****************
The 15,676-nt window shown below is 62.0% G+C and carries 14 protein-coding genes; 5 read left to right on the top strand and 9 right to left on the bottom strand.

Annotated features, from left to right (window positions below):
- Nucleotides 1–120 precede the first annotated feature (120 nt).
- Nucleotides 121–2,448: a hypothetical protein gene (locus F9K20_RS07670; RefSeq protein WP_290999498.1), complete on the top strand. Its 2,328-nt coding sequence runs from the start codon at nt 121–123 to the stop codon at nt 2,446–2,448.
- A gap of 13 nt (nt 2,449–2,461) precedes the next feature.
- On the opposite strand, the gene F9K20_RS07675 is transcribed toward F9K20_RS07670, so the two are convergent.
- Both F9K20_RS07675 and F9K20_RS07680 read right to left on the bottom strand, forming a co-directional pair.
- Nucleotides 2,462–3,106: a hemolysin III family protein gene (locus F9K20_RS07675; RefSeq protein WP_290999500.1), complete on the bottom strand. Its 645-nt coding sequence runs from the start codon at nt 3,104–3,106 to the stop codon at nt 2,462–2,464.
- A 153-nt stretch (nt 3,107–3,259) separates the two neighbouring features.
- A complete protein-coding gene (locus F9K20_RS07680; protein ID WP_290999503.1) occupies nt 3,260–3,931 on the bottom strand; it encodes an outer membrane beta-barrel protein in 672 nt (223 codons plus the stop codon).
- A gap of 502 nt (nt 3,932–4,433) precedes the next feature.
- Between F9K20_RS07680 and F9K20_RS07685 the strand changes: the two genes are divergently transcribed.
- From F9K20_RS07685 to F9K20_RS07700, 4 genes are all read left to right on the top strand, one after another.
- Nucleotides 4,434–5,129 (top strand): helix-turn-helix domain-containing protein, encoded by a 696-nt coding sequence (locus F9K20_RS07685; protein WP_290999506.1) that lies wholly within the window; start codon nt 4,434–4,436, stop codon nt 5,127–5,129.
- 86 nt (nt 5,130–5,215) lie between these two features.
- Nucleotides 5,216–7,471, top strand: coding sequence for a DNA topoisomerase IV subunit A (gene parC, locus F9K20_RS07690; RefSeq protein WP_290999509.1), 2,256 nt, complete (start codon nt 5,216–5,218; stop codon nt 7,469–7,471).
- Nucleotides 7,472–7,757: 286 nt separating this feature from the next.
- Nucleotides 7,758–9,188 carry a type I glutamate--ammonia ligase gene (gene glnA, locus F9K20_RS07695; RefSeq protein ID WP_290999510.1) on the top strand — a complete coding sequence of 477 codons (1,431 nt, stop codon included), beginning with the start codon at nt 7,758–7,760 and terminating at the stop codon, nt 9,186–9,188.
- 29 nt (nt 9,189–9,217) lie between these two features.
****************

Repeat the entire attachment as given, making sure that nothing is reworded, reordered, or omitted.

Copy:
The 15,676-nt window shown below is 62.0% G+C and carries 14 protein-coding genes; 5 read left to right on the top strand and 9 right to left on the bottom strand.

Annotated features, from left to right (window positions below):
- Nucleotides 1–120 precede the first annotated feature (120 nt).
- Nucleotides 121–2,448: a hypothetical protein gene (locus F9K20_RS07670; RefSeq protein WP_290999498.1), complete on the top strand. Its 2,328-nt coding sequence runs from the start codon at nt 121–123 to the stop codon at nt 2,446–2,448.
- A gap of 13 nt (nt 2,449–2,461) precedes the next feature.
- On the opposite strand, the gene F9K20_RS07675 is transcribed toward F9K20_RS07670, so the two are convergent.
- Both F9K20_RS07675 and F9K20_RS07680 read right to left on the bottom strand, forming a co-directional pair.
- Nucleotides 2,462–3,106: a hemolysin III family protein gene (locus F9K20_RS07675; RefSeq protein WP_290999500.1), complete on the bottom strand. Its 645-nt coding sequence runs from the start codon at nt 3,104–3,106 to the stop codon at nt 2,462–2,464.
- A 153-nt stretch (nt 3,107–3,259) separates the two neighbouring features.
- A complete protein-coding gene (locus F9K20_RS07680; protein ID WP_290999503.1) occupies nt 3,260–3,931 on the bottom strand; it encodes an outer membrane beta-barrel protein in 672 nt (223 codons plus the stop codon).
- A gap of 502 nt (nt 3,932–4,433) precedes the next feature.
- Between F9K20_RS07680 and F9K20_RS07685 the strand changes: the two genes are divergently transcribed.
- From F9K20_RS07685 to F9K20_RS07700, 4 genes are all read left to right on the top strand, one after another.
- Nucleotides 4,434–5,129 (top strand): helix-turn-helix domain-containing protein, encoded by a 696-nt coding sequence (locus F9K20_RS07685; protein WP_290999506.1) that lies wholly within the window; start codon nt 4,434–4,436, stop codon nt 5,127–5,129.
- 86 nt (nt 5,130–5,215) lie between these two features.
- Nucleotides 5,216–7,471, top strand: coding sequence for a DNA topoisomerase IV subunit A (gene parC, locus F9K20_RS07690; RefSeq protein WP_290999509.1), 2,256 nt, complete (start codon nt 5,216–5,218; stop codon nt 7,469–7,471).
- Nucleotides 7,472–7,757: 286 nt separating this feature from the next.
- Nucleotides 7,758–9,188 carry a type I glutamate--ammonia ligase gene (gene glnA, locus F9K20_RS07695; RefSeq protein ID WP_290999510.1) on the top strand — a complete coding sequence of 477 codons (1,431 nt, stop codon included), beginning with the start codon at nt 7,758–7,760 and terminating at the stop codon, nt 9,186–9,188.
- 29 nt (nt 9,189–9,217) lie between these two features.